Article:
Tag Archives: barbell cycling

Workout of the day for Thurs 7th Feb

Workout of the Day – CrossFit

A) Barbell Cycling – Power Snatch

21-18-15-12-9-6-3, reps

B) Midline and Stability Work

3 – 5 Rounds
20/20 Side plank with kettlebell
20/20 Star plank
60 Second weighted plank
5-10 Strict toes to bar/rings

Workout of the Day – MetCon Class

15-12-9-12-15 reps for time:
Dumbbell floor press
6 Sandbag cleans between sets

The CrossFit Open is coming & Workout of the day for Tues 30th Jan

The 2018 Reebok CrossFit Open is coming…

Workout of the Day – CrossFit

A) Barbell Cycling – Power Snatch

27-21-15-12-9-6-3 reps

*Your starting weight for 27 reps should be the weight you did last week for 21 reps

B) Midline and Stability Work

Workout of the Day – MetCon

“Sandbag Cindy”
20 minute AMRAP:
5 Sandbag cleans – Pick a challenging load
10 Push-ups
15 Air squats

Are you tracking your progress? – Jonny Landels, Nutrition Coach

Progress Tracking

The metric that most people forget about when embarking on their journey to lose weight, get stronger, gain muscle, and improve their health.

However, it is by far the most important.

If you’re not tracking your progress, then how do you know if you’re improving or regressing?

Most people’s attempt at tracking is poor, inconsistent, and unreliable.

Some will start a ‘diet’ or exercise routine, and weigh themselves just a few days later, see no difference, and decide to do something else as it’s clearly ‘not working’.

Others will stick with it for a while, but will use the scale only to track, and after one bad weigh in on a random day decide to pack it all in or make some dramatic change.

It’s inconsistent tracking and unreliable data that causes us to make rash decisions when attempting to improve our physique or health in anyway.

If this sounds like you, this article is for you.

Here are the measures I use when tracking my client’s progress:


Unavoidably, weight on the scale is a metric we need to track when trying to lose/gain weight.

I sometimes wish it could be done without it as people can be very emotionally attached with this number, however, when combined with the other data, it can be a good indicator of fat loss/muscle gain.

But not always.

Weight gain doesn’t necessarily mean that fat has been gained, and a lack of change doesn’t always mean that fat hasn’t been lost.

Weight fluctuates on a daily basis due to water levels, muscle glycogen levels, and gut residue.

So I get my clients to weigh themselves every day and record the weekly average.

It sounds like overkill, but this will allow you to see past the day-day fluctuations, and notice actual weight change week to week, and month to month.

Do this first thing in the morning, naked, and after your morning trip to the bathroom.

Body Circumference Measurements

For accuracy, I love the 9 site measurement data that Andy Morgan from rippedbody.jp suggests on his article on tracking progress.

These 9 sites are:

– Chest
– Right arm
– Left arm
– 2″ above navel
– Navel
– 2″ below navel
– Hips (widest point)
– Right thigh
– Left thigh

Of course this takes time, so if you’re rushed, neck, waist, and hips will do.

These can be hard to do by yourself so I recommend buying an Orbitape measure so that you can comfortably get it done without relying on anyone else.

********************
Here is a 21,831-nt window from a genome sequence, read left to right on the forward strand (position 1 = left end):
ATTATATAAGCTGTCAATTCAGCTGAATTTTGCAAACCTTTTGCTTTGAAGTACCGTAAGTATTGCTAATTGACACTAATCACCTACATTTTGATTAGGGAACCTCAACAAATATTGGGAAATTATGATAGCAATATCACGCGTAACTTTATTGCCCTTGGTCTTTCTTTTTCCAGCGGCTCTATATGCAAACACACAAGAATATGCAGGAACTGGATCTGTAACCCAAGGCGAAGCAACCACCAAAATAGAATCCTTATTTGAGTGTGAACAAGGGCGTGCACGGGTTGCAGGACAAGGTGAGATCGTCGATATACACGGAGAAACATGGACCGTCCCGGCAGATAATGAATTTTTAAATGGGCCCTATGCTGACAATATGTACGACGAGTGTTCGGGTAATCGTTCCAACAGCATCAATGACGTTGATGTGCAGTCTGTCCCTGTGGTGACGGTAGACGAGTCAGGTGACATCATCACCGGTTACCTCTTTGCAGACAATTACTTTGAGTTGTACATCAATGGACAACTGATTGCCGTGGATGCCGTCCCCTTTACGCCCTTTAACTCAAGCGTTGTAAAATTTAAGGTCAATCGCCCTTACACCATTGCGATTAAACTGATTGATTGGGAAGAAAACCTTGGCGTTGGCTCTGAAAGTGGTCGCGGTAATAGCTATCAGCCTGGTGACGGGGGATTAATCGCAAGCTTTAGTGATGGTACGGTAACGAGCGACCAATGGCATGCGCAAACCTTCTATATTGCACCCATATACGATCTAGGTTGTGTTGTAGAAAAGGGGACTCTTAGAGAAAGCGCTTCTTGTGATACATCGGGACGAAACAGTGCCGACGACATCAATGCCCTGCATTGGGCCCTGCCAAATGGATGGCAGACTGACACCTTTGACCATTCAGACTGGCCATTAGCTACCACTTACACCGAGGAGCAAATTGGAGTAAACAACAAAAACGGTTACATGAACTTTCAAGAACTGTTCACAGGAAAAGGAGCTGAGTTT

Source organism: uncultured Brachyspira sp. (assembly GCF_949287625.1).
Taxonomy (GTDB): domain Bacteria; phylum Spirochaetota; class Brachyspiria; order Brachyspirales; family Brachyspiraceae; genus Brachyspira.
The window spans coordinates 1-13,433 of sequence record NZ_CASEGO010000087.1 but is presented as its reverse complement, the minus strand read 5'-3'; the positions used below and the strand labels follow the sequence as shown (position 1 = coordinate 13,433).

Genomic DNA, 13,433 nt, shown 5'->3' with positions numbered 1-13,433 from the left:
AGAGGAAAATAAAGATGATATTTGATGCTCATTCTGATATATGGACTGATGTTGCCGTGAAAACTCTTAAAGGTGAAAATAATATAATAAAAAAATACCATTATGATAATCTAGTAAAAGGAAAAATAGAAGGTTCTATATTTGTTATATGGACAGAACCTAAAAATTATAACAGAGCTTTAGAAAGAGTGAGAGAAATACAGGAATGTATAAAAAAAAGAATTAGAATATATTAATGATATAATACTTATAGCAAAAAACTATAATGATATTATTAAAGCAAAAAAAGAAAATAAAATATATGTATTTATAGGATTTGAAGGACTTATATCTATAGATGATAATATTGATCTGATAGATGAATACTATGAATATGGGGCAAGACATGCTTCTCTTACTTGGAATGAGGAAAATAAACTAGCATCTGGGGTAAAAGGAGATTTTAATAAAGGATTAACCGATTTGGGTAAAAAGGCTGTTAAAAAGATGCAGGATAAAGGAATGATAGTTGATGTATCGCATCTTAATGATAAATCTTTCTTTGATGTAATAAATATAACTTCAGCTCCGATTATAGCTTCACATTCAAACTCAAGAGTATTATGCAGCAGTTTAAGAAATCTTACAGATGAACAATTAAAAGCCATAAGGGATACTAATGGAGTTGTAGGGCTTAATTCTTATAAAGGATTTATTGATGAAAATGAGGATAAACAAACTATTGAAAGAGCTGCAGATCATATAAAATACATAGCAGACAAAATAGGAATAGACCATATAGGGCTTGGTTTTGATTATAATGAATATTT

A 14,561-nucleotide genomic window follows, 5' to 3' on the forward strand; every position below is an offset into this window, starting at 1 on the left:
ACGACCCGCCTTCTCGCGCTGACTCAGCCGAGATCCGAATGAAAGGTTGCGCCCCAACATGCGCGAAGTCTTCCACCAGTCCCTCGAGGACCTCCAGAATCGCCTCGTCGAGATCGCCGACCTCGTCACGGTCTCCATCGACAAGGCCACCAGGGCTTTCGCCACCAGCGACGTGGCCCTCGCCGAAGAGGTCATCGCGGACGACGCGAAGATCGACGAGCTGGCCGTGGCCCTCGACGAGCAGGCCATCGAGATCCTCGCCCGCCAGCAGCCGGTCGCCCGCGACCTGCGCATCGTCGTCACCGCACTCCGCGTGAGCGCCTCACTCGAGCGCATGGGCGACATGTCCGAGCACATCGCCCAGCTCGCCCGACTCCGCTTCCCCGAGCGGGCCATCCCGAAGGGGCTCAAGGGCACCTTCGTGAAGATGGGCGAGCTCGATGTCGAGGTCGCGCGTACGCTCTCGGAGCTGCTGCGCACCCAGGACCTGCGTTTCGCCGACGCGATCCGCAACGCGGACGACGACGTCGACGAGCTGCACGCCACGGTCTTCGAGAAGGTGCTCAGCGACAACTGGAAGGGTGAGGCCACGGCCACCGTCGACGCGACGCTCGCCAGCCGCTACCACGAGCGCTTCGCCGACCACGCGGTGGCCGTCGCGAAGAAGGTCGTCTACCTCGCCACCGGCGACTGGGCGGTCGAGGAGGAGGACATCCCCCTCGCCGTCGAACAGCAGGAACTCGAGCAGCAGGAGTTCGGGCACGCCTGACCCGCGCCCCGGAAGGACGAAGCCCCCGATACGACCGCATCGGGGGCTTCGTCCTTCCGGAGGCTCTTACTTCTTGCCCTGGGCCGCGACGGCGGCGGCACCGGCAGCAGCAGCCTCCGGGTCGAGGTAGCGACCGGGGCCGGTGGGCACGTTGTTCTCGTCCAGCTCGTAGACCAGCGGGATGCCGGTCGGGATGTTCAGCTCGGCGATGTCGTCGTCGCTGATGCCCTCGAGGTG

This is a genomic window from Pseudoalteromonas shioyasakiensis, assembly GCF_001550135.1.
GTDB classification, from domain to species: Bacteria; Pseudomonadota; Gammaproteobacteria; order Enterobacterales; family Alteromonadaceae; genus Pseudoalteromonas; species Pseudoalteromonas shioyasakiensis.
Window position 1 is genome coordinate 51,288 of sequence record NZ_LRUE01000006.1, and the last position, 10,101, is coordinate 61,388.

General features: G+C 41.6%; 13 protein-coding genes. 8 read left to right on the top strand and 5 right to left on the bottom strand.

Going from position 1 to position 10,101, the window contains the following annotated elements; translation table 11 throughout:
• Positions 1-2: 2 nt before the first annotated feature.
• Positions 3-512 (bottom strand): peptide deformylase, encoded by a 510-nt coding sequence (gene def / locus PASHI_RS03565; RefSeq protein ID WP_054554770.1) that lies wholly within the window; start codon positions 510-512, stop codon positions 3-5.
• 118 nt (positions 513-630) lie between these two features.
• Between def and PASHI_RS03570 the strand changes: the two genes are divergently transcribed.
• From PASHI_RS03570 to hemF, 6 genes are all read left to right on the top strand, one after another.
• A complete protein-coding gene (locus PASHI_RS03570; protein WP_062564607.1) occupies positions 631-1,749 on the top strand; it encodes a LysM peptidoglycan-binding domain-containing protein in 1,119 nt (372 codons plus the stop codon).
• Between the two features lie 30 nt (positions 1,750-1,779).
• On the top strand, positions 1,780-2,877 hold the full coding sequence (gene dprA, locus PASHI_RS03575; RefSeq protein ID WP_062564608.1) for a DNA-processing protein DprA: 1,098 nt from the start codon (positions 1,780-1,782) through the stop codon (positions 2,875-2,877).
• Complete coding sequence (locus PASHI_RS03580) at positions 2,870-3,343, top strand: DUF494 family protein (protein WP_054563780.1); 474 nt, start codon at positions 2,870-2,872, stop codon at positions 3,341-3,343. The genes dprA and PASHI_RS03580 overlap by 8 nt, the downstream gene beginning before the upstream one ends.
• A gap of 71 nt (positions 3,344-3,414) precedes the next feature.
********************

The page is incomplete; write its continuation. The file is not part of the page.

Do these once a week and note to the nearest 0.1cm for accuracy.

A guide to using this tape measure can be found here.

These body circumference sites when used in correlation to the scale weight will show you if body fat is being lost or muscle being gained.

Subjective measures

Everything affects everything…

I get my clients to record how they’re sleeping, what their stress levels are like, how their appetite is, and how they’re feeling during their workouts.

All of these measures will affect each other as well as your training and weight progress.

So if you feel your progress in the gym or on your diet is poor, think whether you have the above dialled in or not.

Progress Photos

I get my clients to take progress photos from the front and side every 4 weeks.

There is no need for them to be more frequent than this, and these can be just for you to notice differences in physical appearance.

These can be great to keep you motivated and accountable to the process.

Dietary adherence, Training adherence, and Progression
For my clients I also ask them to rate their adherence to their nutrition and training plans, as well as notes about their progression in performance.

This can be useful for you to note also before you make drastic changes.

If the scale weight and measurements didn’t change but you’ve not been to the gym and you had more treats than you would’ve liked then that’s probably the cause of the issue rather than the exercise or diet not working.

Take a training log of your exercise so you can see your frequency and performance levels, and be honest about whether you’re following your nutrition habits as well as you should be.

The training log will help you see if you’re progressing with your weights or not, and also what weights you should be using session to session.

If you find you aren’t recovering or progressing, and your subjective measures are bang on, this will show that a change to your dietary intake could help.

Staying objective about your data

All of the data together will help provide you a picture of progress when trying to lose weight, gain muscle, get stronger, or just improve your health.

If your weight increases but your stomach measurements decrease, this indicates fat loss and muscle gain at the same time.

Muscle growth can hide fat loss so don’t just rely on the scale.

If your weight suddenly increases (which it will sometimes) then don’t get disheartened, this won’t mean fat gain. Check your stomach measurements for change, if there isn’t any, then you’re fine.

This weight increase will be down to an increase in glycogen, maybe from extra carbohydrate or some salty food.